The jGCAMP8 series from The Looger Lab and the GENIE Project Team at HHMI Janelia was introduced in late 2020 and is the most recent set of GECIs available with improved sensitivity and speed. Compared to jGCAMP7f, the new series all have a faster rise time. 8f (fast) has a 4x faster rise time and a 2.5x faster decay time. 8m (medium) again has about a 4x faster rise time but is also 3.5x more sensitive. 8s (sensitive) is 2x more sensitive and 2x faster. A bonus of using these newer, brighter sensors for fiber photometry is that narrower fibers can be used. Some of our users are stepping down from 400 microns to 250-micron core diameter fibers, allowing for less traumatic surgeries while targeting smaller areas.
GCaMP-X The calmodulin GCaMP based calcium sensors have been shown to cause side effects during some in-vivo uses, such as interference with the function of L-type calcium channels, nuclear accumulation, and cytotoxicity. Changes largely addressed these issues to the design of GCaMP-X.
Dopamine is rapidly becoming the second most common target for imaging and photometry in neuroscience thanks to two sensors introduced in 2018, dLight and GRABDA. The intensity of illumination used with dLight and GRABDA is typically 20 – 30 μW, the same range as is used with GCaMP6.
(Kd or EC50)
τ = 1/Koff)
|Source for vector or plasmid||Reference|
|dLight1.2||770 nM||90 ms||340|
|GRABDA1m||130 nM||700 ms||90|
|GRABDA1h||10 nm||2500 ms||90|
dLight1.1 and dLight1.2, developed by the Tian lab, have both been used extensively with fiber photometry, with settings similar to those used for GCaMP6.
GRABDA DA2M, DA2H
GRABDA (GPCR-Activation Based DA) was first introduced by Yulong Li’s lab in 2018 and has just been updated to increase Δf/f and increase the range of kinetics. The recent versions are DA2H (high affinity) and DA2M (medium affinity). Both GRABDA2m and GRABDA2H have already been used with fiber photometry, but so far results have only been communicated via preprints.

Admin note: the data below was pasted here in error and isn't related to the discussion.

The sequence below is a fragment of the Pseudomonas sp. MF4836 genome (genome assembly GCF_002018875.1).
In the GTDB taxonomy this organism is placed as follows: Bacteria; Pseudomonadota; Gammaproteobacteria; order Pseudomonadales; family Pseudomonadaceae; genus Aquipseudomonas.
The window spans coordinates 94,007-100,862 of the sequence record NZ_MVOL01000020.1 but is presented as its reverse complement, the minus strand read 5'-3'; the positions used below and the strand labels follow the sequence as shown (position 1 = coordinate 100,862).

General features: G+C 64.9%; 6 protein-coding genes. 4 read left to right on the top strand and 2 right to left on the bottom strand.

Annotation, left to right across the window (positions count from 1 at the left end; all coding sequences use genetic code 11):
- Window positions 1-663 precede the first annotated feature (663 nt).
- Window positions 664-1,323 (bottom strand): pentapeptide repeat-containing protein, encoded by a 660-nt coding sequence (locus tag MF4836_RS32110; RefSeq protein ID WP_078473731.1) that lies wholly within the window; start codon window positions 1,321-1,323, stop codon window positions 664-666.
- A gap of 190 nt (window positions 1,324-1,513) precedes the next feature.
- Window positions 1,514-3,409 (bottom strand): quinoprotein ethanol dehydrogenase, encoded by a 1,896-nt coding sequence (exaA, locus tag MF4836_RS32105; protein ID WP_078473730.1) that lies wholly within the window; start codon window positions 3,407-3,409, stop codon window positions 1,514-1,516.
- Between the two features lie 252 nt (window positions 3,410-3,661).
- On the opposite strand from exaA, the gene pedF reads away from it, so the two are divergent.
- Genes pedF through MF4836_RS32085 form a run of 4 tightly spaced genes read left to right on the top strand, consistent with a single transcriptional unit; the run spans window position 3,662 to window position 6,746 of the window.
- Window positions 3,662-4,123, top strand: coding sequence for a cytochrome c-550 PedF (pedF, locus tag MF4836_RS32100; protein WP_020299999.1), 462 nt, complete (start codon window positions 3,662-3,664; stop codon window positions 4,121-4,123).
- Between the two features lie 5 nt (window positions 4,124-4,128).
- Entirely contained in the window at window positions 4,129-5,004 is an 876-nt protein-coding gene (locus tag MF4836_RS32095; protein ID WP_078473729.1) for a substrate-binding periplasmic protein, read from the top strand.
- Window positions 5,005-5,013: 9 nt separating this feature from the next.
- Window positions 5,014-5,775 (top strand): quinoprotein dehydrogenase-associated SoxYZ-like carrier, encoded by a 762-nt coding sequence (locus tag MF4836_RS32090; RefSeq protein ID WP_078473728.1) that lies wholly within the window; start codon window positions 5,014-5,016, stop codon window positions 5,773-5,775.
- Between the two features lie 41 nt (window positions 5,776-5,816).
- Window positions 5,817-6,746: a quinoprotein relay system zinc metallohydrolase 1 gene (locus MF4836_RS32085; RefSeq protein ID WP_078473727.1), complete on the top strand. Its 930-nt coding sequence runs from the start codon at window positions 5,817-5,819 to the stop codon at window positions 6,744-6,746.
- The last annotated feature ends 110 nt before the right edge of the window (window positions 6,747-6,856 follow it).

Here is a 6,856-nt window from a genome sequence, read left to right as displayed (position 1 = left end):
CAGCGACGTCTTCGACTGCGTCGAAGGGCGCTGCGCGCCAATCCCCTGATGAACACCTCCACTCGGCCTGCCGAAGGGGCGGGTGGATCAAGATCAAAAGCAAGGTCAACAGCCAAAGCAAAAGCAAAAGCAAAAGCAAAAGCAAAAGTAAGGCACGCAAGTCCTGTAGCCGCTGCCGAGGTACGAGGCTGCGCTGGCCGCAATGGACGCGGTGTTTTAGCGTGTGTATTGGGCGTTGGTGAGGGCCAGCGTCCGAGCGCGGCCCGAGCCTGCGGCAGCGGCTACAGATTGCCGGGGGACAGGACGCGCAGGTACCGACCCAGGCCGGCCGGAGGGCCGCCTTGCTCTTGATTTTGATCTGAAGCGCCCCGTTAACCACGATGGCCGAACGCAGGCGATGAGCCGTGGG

Norepinephrine and Serotonin
More from the Yulong Li lab, though as of yet their characterization is only available through preprints. GRABNE1m and GRAB5-HT1.0 have both already been used to measure norepinephrine and serotonin via fiber photometry in mice.
(Kd or EC50)
( τ = 1/Koff))
|GRABNE1h||Norepinephrine||83 nM||2000 ms||130|
|GRABNE1m||Norepinephrine||930 nM||750 ms||250|
|GRAB-5HT1.0||Serotonin||22 nM||3.1 s||280|
|iSeroSnFr||Serotonin||EC50 1.5 µm|
Biosensors for endo cannabinoids (GRABeCB), ATP, cholecystokinin (CCK), vasoactive intestinal peptide (VIP), somatostatin (SST), vasopressin/oxytocin, ghrelin, and orexin were also announced by the Li lab at Neuroscience 2019, and are still being validated. The best way to keep up with the Li lab may check #GRABSensors on Twitter!
More information on iSeroSnFr from the Tian lab should be available soon.
There are two main sensor types available for monitoring glutamate: iGluSnFR and iGlu. The original iGluSnFR has slower kinetics, while iGluf (fast) and iGluu (ultrafast) are much faster. The new SF-iGluSnFR variants offer higher brightness and a range of different kinetics compared to the original.
iACHSnFR is one of the most recent GEFIs created by the Loren Looger lab at Janelia, along with collaborators.
GACH and GRABACh3.0
While the initial version of the GRAB type acetylcholine indicator (GACH) was not sensitive enough for measuring physiological levels of ACh using fiber photometry (personal communication), the version described in a preprint from Dec. 2019 (ACh3.0) has been used successfully with fiber photometry. The Li lab is also supplying researchers with an even newer version, ACh4.3.
Adenosine and ATP (Extracellular)
|Sensors||Analyte||Affinity (Kd or EC50||dissociation
(τ = 1/Koff)
|∆F/F0 (% increase)||Source for vector or plasmid||Reference|
|GRABATP1.0||ATP||EC50 ~45 nM||9 ms||500-1000|
|iATPSnFR1||ATP||EC50 of ~50 nM||190|
|GRABAdo||Adenosine||60 nM||63 ms||120|
Peng et al. monitored adenosine in the mouse basal forebrain using fiber photometry and GRABAdo, also called Ado1.0
Please let us know if you have any corrections or additions to this list!